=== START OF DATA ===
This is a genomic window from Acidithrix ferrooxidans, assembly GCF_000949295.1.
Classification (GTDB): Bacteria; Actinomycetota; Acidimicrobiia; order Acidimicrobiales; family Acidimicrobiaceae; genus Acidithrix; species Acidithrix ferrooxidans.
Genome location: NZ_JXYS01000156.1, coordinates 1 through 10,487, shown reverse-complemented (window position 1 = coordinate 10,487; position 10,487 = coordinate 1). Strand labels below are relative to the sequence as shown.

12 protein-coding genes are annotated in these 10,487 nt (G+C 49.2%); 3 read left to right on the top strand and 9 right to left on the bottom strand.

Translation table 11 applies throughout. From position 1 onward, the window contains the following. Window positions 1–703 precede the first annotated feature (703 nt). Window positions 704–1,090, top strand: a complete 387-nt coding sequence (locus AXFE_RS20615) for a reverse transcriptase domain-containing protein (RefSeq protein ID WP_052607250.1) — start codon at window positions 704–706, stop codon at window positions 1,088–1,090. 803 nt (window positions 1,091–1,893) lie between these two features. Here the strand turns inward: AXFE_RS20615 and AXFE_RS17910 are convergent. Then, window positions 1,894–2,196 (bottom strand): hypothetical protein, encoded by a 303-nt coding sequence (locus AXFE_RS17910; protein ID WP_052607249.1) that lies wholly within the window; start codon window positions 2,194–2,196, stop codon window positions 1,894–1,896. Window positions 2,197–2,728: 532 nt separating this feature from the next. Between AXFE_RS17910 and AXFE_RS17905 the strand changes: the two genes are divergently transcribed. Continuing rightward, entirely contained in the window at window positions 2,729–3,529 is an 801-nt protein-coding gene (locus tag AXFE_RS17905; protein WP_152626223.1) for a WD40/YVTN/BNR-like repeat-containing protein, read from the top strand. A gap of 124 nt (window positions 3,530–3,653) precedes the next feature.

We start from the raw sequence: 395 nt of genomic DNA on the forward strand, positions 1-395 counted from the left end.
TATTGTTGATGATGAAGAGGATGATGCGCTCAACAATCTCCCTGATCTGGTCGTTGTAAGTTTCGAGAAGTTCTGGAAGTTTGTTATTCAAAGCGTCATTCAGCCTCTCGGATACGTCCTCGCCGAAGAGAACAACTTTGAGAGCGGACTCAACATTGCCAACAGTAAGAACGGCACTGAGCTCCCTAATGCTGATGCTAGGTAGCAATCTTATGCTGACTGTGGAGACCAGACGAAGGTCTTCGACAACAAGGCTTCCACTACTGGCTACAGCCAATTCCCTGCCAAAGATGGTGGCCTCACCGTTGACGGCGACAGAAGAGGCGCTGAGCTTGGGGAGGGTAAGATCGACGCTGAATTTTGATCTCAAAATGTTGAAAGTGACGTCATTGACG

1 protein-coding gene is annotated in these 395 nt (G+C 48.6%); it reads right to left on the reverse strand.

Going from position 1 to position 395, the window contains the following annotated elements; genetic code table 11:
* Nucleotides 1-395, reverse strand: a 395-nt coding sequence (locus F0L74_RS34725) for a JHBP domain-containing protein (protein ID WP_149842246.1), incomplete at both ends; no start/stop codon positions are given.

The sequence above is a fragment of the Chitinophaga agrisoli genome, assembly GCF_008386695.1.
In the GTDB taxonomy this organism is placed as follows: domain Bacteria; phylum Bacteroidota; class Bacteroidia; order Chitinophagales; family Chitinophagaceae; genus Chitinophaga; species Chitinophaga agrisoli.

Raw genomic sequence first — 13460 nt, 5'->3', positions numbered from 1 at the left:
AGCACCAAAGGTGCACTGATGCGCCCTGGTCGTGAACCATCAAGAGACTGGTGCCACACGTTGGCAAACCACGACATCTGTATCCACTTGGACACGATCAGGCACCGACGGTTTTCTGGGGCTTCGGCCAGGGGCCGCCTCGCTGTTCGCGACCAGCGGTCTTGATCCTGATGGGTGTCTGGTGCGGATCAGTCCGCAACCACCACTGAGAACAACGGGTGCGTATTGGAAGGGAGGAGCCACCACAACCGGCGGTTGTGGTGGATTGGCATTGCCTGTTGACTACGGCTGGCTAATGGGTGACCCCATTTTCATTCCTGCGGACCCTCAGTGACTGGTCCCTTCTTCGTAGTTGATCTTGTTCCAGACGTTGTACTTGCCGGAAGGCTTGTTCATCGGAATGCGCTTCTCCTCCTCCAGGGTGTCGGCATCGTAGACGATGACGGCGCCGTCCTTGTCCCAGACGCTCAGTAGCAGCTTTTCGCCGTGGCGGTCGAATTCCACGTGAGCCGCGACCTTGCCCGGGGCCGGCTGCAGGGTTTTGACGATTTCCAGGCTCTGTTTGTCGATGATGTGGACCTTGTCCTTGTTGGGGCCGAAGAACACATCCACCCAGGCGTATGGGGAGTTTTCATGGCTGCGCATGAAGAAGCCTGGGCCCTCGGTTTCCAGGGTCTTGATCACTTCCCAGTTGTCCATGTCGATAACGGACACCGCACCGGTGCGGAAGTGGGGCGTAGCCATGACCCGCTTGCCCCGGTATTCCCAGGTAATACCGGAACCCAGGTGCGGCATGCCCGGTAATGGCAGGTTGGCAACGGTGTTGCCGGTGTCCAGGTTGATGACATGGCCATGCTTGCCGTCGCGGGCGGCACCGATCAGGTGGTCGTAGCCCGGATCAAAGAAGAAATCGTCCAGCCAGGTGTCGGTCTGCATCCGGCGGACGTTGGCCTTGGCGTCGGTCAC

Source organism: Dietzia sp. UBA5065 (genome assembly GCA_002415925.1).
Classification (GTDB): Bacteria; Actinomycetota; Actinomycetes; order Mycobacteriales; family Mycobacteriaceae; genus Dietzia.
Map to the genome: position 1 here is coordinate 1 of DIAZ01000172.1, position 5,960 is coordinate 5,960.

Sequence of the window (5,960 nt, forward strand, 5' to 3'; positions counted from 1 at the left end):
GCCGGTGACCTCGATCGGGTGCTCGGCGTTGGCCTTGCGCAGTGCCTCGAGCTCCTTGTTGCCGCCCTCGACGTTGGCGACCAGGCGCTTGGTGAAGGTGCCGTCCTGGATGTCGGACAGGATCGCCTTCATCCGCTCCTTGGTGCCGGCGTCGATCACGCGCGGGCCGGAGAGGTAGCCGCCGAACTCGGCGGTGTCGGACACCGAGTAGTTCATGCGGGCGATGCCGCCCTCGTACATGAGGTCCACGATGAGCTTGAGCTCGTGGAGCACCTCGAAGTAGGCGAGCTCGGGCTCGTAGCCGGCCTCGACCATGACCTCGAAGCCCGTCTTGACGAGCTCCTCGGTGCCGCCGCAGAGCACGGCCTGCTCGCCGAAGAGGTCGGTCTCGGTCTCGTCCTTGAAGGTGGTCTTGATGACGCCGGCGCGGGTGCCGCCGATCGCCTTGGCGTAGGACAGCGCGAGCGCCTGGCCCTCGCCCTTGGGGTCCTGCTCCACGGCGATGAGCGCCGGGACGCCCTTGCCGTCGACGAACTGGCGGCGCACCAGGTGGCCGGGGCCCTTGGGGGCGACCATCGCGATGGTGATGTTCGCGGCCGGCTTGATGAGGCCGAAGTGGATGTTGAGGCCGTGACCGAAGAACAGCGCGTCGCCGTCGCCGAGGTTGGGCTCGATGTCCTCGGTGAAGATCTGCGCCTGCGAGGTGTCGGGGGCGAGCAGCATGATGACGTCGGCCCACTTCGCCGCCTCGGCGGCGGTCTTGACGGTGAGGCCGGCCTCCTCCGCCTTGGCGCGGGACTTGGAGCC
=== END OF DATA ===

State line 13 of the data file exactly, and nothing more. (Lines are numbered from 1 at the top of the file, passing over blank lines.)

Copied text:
Raw genomic sequence first — 13460 nt, 5'->3', positions numbered from 1 at the left: